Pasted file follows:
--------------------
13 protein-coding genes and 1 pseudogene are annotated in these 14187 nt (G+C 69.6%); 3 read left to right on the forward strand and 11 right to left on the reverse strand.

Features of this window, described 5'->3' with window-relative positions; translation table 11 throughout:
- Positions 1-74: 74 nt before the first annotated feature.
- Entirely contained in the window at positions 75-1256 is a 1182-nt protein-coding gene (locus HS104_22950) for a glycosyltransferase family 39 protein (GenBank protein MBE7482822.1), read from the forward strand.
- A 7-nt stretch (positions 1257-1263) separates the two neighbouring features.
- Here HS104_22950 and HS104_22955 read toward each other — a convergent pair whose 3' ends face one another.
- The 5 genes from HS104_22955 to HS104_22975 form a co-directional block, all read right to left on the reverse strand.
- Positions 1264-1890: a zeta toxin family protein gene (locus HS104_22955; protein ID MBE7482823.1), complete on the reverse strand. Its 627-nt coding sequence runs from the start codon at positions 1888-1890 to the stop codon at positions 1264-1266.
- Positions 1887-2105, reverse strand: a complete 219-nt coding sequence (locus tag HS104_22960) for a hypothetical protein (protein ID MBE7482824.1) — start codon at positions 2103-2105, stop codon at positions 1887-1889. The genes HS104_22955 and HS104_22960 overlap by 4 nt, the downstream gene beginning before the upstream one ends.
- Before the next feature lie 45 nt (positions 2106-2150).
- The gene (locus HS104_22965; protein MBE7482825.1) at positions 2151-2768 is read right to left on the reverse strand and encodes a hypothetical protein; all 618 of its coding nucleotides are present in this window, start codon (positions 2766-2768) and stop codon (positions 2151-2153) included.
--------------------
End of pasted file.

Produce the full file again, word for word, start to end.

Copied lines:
13 protein-coding genes and 1 pseudogene are annotated in these 14187 nt (G+C 69.6%); 3 read left to right on the forward strand and 11 right to left on the reverse strand.

Features of this window, described 5'->3' with window-relative positions; translation table 11 throughout:
- Positions 1-74: 74 nt before the first annotated feature.
- Entirely contained in the window at positions 75-1256 is a 1182-nt protein-coding gene (locus HS104_22950) for a glycosyltransferase family 39 protein (GenBank protein MBE7482822.1), read from the forward strand.
- A 7-nt stretch (positions 1257-1263) separates the two neighbouring features.
- Here HS104_22950 and HS104_22955 read toward each other — a convergent pair whose 3' ends face one another.
- The 5 genes from HS104_22955 to HS104_22975 form a co-directional block, all read right to left on the reverse strand.
- Positions 1264-1890: a zeta toxin family protein gene (locus HS104_22955; protein ID MBE7482823.1), complete on the reverse strand. Its 627-nt coding sequence runs from the start codon at positions 1888-1890 to the stop codon at positions 1264-1266.
- Positions 1887-2105, reverse strand: a complete 219-nt coding sequence (locus tag HS104_22960) for a hypothetical protein (protein ID MBE7482824.1) — start codon at positions 2103-2105, stop codon at positions 1887-1889. The genes HS104_22955 and HS104_22960 overlap by 4 nt, the downstream gene beginning before the upstream one ends.
- Before the next feature lie 45 nt (positions 2106-2150).
- The gene (locus HS104_22965; protein MBE7482825.1) at positions 2151-2768 is read right to left on the reverse strand and encodes a hypothetical protein; all 618 of its coding nucleotides are present in this window, start codon (positions 2766-2768) and stop codon (positions 2151-2153) included.